For many of us, life is very busy, a hurried daily struggle. We have many priorities to consider and often have to rush through our daily routine. In verses 1-5, Jesus urges us to return to a much simpler, unaffected life of trust, innocence, compliance, and contentment. He reminds us to rely completely on God's kindness, comply with His will, and to find contentment in heaven's many blessings. He calls us back to the innocent perspective of a little child.
If we can embrace an uncomplicated, uncluttered, childlike view of life's priorities we are much better able to embrace the things of God. This isn't a call to childishness, but an invitation to a Christ-like simplicity often seen in little children.
In verses 6-9, Jesus gives us a warning. He wants us to ask ourselves: Are we in any way misleading others spiritually? Are you encouraging your spouse, children, friends, fellow church members to blend their allegiance to God with the pleasures of this world? What a terrible thing it will be in the judgment day if you have contributed to even one person’s spiritual loss. If you are in a position of leadership, the risks and responsibility of misleading others is even greater.
This is not a literal command to amputate and remove body parts. It means we must separate ourselves from that which influences us and influences others to do wrong.
In the next three verses (15-17) we are told that if a brother sins we are to tell him his fault; and in Luke 17:3 it says to “rebuke" our brother for his sins. This is a strong word. The concept to be conveyed is actually one of accountability and responsibility for each other’s wayward behavior. This includes kindly, thoughtfully, and very carefully pointing out sinful behavior in a most redemptive manner. The method of properly admonishing others needs to be prayerfully conceived and delicately delivered.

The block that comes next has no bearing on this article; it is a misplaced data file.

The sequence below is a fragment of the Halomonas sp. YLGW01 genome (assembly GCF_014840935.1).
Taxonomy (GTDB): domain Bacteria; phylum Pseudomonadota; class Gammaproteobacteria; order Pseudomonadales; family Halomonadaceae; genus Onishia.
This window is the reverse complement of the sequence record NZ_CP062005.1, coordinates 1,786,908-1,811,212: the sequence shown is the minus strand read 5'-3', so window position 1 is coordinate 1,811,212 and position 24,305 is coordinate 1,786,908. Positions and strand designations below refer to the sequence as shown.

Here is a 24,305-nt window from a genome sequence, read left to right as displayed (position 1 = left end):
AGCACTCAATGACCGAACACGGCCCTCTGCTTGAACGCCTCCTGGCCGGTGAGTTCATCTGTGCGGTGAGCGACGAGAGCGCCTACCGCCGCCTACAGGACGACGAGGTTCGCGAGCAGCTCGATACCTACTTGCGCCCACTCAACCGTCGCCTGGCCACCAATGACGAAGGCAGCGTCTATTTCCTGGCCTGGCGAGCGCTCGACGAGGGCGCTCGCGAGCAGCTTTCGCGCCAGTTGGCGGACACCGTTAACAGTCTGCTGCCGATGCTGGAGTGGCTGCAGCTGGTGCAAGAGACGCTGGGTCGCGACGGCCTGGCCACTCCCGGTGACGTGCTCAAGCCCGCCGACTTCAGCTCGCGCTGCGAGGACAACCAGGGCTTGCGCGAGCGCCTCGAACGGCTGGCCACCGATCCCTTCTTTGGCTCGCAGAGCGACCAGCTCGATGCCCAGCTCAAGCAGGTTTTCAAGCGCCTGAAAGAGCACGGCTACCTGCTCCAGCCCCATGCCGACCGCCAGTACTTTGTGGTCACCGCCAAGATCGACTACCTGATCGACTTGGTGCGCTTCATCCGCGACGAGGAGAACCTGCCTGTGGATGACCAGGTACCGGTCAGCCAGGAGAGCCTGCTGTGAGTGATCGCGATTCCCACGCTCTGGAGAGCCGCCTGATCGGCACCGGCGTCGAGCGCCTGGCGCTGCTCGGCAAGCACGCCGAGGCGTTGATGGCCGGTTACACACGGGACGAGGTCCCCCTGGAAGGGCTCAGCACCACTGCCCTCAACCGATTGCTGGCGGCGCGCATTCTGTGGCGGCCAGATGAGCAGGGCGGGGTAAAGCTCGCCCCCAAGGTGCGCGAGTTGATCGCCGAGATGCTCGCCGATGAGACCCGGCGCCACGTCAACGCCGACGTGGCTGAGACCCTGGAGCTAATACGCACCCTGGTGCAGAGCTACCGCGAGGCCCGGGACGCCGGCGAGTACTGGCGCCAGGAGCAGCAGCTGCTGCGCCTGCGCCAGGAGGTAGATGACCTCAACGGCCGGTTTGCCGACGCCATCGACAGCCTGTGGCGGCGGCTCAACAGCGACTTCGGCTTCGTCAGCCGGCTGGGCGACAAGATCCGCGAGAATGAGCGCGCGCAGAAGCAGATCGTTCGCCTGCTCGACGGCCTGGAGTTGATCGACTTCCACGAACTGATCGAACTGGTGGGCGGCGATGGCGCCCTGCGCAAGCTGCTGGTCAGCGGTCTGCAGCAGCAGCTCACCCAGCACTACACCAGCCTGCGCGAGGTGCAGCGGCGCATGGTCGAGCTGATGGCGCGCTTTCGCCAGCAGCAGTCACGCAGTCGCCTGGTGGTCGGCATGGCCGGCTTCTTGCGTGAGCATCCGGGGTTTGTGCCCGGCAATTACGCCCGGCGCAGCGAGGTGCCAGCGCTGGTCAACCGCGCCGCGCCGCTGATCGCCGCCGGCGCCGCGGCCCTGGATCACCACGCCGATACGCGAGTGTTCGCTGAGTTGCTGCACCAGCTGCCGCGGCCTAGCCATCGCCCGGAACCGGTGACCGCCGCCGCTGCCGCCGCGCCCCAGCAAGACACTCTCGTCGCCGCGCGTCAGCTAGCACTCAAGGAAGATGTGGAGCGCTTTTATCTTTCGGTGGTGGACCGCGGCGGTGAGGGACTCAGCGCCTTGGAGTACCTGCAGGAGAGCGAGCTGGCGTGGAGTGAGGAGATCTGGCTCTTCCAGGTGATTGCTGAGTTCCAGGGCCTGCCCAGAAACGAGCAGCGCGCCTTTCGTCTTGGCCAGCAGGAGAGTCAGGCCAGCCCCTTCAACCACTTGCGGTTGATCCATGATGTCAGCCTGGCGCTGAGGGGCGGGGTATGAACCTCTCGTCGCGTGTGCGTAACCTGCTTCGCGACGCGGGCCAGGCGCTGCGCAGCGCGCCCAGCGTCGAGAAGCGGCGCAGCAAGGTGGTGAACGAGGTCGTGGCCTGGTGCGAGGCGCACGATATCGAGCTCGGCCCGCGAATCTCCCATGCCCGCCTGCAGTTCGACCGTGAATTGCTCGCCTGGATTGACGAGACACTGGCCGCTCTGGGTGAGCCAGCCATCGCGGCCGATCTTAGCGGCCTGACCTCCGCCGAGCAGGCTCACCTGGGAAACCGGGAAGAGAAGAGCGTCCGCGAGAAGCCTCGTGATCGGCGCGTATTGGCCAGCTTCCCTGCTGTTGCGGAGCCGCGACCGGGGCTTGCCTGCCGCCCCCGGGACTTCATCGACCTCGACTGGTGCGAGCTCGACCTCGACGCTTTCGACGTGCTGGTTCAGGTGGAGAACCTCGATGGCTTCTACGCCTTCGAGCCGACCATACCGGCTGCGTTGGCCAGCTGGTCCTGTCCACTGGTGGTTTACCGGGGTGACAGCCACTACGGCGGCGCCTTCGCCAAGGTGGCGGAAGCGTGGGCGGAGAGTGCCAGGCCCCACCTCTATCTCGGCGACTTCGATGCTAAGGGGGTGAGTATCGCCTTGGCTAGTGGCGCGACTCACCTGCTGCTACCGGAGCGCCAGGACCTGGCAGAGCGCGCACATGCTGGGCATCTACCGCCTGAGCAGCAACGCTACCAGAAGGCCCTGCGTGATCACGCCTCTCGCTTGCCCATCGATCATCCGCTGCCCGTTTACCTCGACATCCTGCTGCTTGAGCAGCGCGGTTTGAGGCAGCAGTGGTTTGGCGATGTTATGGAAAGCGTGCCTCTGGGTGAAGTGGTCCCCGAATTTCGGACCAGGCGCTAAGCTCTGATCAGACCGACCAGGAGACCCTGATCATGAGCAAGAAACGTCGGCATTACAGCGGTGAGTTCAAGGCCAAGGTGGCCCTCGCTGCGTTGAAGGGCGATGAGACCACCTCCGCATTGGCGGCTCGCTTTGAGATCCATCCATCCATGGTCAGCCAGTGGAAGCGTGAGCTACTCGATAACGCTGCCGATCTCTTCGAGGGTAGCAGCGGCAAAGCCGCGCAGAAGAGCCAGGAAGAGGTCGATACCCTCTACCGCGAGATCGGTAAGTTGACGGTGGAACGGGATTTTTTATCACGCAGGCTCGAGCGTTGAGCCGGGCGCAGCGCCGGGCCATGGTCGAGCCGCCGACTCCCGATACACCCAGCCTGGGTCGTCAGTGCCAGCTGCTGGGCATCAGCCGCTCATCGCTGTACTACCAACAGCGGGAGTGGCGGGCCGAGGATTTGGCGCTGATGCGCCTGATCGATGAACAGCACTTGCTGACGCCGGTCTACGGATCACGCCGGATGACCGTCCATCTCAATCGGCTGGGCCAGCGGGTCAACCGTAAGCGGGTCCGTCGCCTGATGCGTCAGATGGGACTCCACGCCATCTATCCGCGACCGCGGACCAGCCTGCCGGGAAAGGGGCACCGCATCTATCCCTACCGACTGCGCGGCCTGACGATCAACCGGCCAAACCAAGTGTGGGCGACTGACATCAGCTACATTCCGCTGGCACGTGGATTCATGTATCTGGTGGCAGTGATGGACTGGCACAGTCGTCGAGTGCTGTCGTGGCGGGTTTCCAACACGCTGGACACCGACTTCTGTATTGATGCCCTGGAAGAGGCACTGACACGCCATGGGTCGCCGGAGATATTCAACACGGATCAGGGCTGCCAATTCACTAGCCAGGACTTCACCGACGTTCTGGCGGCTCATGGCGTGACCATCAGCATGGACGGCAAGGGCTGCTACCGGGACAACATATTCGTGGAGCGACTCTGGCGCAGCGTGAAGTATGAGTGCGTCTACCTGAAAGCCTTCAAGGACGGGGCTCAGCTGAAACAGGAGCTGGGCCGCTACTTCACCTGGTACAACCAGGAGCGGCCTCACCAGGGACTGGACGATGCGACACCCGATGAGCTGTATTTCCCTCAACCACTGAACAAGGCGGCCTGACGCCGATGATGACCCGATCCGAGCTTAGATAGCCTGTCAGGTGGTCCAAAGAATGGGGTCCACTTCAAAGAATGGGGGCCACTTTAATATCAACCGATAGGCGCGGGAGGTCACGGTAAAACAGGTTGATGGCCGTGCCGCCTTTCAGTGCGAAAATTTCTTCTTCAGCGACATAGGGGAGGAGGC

The lesson in verses 21-35 is twofold. First we are reminded that God's capacity for forgiveness is immense and all inclusive. In turn, we are entrusted with the responsibility and privilege of sharing an attitude of forgiveness toward others just as we have been forgiven over and over again by our loving and compassionate God.
A dear friend pointed out to me that when Jesus spoke of forgiving others "seventy times seven" He was speaking of a continual attitude and willingness to forgive. When we consider the number of times God is willing to forgive, we should present a forgiving spirit towards others.
Let us remember that an end of God’s forgiveness will come (Daniel 5:26, 27 and Revelation 22:11), but the righteous will shine as the stars forever and ever (Daniel 12:3 and Matthew 13:43).
Leo Van Dolson, Jr., M.D., MPH